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By David Hunn, St. Louis Post-Dispatch (TNS)

FERGUSON, Mo. — The Ferguson Commission had planned a methodical first meeting here on Monday: Introductions. Ground rules. Goals.

But midway through hour four, some of the residents watching had heard enough.

After three hours of deliberate, sensitive discussions, several residents interrupted the meeting, shouting down commissioners, sobbing and arguing that the commission didn’t represent the community, wasn’t there to help them and discourteously made them wait to speak.

“We’re hurting!” said Dell Taylor. “You’re killing our babies. You’re disrespecting us as people. We’re tired.”

“I understand,” said commission co-chairman Starsky Wilson. “I’m hurting too, sweetheart.”

But his empathy did little to quell the anger.

The outburst lasted at least a half hour and threw a wrench in the works of the meeting’s careful progression. Several got up and spoke, yelling from their seats, walking to the front or stepping into an aisle. They accused the commission of representing politicians who didn’t care about Ferguson, of having degrees and titles but no experience on the streets, and, more than anything, of too much talk and not enough action.

By 4 p.m., two Missouri Highway Patrol officers stepped through the back door to watch. Several other officers waited at a side door.

Eventually, Wilson and co-chairman Rich McClure regained control, and by 4:15, the facilitators were passing out keypads for multiple choice question-and-answers to help the commission set priorities — even as residents continued to line up in the center aisle, hoping to speak.

It was a bumpy start to Gov. Jay Nixon’s Ferguson Commission, a body many hope will turn tragedy into reform.

Nixon announced the commission in October and its members in November. He asked them to address the “social and economic conditions” highlighted by months of protests surrounding the killing of 18-year-old Michael Brown, who was black, by Ferguson police Officer Darren Wilson, who is white.

Nixon said the group would have three goals: to study the underlying causes of the unrest, to tap into expertise needed to address those concerns, and to make specific recommendations for “making the St. Louis region a stronger, fairer place for everyone to live.”

The commission opened its first meeting just after noon Monday inside a half-full gymnasium at the new community center here. Fourteen of the 16 commissioners attended. The other two, protest leader Rasheen Aldridge and local Teach For America director Brittany Packnett, were at the White House, Wilson told the crowd of 75 or so.

The eyes of the region are upon us, Wilson said. He asked the room to hold to a few ground rules: maintain an open mind. Ask questions and encourage others to share insights. Respect all views and opinions as valid.

“We also ask that you hold us accountable” for the work ahead, Wilson told the audience. “Because it will take all of us.”

McClure asked the community to hold a “truthful conversation” about systemic racism, persistent poverty and community policing. “We can’t expect others to change if we remain the same,” he said.

The meeting then plodded through an hour or two of nuts-and-bolts:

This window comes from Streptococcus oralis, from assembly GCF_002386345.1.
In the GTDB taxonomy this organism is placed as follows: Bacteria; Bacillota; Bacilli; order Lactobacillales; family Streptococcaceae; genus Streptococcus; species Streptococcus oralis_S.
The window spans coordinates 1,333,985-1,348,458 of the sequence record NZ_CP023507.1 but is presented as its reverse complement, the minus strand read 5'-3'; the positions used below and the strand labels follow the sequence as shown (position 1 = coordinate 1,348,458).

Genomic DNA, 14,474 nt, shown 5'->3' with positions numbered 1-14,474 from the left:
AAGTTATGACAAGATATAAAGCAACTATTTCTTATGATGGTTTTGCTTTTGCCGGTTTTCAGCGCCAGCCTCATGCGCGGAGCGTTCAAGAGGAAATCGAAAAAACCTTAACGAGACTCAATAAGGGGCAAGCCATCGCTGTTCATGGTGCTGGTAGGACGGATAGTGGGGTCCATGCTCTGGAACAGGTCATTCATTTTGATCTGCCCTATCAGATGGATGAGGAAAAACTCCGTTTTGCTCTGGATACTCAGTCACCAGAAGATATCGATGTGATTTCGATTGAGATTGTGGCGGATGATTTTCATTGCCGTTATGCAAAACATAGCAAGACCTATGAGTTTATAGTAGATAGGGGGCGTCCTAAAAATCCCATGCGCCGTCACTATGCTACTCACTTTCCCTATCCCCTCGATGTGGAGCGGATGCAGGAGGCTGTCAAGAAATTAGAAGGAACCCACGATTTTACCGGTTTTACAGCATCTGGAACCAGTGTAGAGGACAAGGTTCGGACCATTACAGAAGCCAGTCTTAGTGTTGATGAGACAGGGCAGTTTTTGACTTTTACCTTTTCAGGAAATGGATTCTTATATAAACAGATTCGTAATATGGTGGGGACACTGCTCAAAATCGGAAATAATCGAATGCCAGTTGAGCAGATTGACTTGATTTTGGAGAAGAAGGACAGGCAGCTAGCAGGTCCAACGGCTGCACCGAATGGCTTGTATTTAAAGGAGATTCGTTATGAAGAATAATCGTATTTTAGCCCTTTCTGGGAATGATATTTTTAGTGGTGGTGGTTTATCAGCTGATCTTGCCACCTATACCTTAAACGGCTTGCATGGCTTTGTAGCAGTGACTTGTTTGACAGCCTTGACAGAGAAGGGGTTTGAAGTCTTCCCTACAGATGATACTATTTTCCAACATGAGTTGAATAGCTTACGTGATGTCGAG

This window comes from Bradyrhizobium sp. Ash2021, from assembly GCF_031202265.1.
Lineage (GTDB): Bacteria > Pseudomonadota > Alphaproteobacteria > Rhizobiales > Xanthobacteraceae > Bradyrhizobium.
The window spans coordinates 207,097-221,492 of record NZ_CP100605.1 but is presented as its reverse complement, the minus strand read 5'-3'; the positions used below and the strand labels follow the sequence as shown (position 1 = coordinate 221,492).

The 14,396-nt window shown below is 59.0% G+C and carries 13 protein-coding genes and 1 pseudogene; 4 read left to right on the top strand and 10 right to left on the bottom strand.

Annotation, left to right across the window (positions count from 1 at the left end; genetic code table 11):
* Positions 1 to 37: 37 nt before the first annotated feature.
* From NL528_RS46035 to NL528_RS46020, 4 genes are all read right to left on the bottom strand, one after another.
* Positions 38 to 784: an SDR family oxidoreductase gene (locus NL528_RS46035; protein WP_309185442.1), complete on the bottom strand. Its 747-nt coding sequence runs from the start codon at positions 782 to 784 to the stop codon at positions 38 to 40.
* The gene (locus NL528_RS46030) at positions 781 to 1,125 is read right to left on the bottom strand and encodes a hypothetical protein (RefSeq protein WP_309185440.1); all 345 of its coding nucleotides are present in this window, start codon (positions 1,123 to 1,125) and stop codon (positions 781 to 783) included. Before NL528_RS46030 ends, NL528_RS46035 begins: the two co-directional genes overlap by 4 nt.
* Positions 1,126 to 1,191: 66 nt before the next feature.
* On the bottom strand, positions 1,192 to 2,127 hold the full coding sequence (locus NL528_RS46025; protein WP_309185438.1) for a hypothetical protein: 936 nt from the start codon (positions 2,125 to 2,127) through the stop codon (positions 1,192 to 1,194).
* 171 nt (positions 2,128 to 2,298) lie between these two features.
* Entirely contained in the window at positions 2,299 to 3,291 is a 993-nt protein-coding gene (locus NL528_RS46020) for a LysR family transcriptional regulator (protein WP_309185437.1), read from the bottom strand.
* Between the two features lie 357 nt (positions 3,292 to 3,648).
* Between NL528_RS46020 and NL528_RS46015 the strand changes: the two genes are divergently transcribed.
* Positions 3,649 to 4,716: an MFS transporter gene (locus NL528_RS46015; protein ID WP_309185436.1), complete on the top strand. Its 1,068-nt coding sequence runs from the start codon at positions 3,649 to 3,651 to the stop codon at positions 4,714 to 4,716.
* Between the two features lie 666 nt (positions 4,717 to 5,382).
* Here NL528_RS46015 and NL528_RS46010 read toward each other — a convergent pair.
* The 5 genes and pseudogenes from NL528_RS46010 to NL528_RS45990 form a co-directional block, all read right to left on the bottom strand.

A representative from the Missouri attorney general’s office discussed the commission’s duties of transparency under the state’s Sunshine Law, which requires meetings to be posted in advance and to be held publicly, and records to be publicly releasable.

Commissioners introduced themselves and their hopes — some giving rousing speeches, others choking up.

“For many years there have been things we just don’t say in public,” said Dan Isom, former St. Louis Police chief and current state public safety director. “We only speak of these things in private, with people we know and are comfortable. … There’s an opportunity to say what you feel right now.”

“Cops can be a cynical bunch,” said city police Sgt. Kevin Ahlbrand. “I look forward to frank discussion.”

“I’m here because it’s personal,” said the Rev. Traci Blackmon. “I’m here because I have two black sons. I have a black daughter. I listen well.”

The group spent perhaps an hour prioritizing goals, putting stickers on walls, and talking about their feelings. There were, at times, long moments of silence.

Then, a little after 3:30 p.m., a man in the front interrupted. “This is a bunch of bull!” he yelled. “It always has been.”

“Where were you,” asked another, when South Florissant Avenue was burning?

“We’re honored that you all have credentials,” said one woman. “But you do not reflect the community.”

The commission dumped the rest of its agenda. It asked residents and protesters to line up in the center aisle. It gave everyone a chance to talk.

The last speaker took the microphone at 6:20 p.m., well more than an hour after the scheduled end.

Soon after, co-chairman Wilson addressed the crowd with a wry smile.

“You will see us mess up again,” he said. “You’ll see us try to make it right again. But you’ll see our best efforts every time.”

And then he prayed for faith, he said, to make something out of chaos.

AFP Photo/Scott Olson

President Trump boards Air Force One for his return flight home from Florida on July 31, 2020

Official White House Photo by Joyce N. Boghosian

Reprinted with permission from Alternet

Florida senior residents have been reliable Republican voters for decades, but it looks like their political impact could shift in the upcoming 2020 election.

As Election Day approaches, Florida is becoming a major focal point. President Donald Trump is facing more of an uphill battle with maintaining the support of senior voters due to his handling of critical issues over the last several months. Several seniors, including some who voted for Trump in 2016, have explained why he will not receive their support in the November election.

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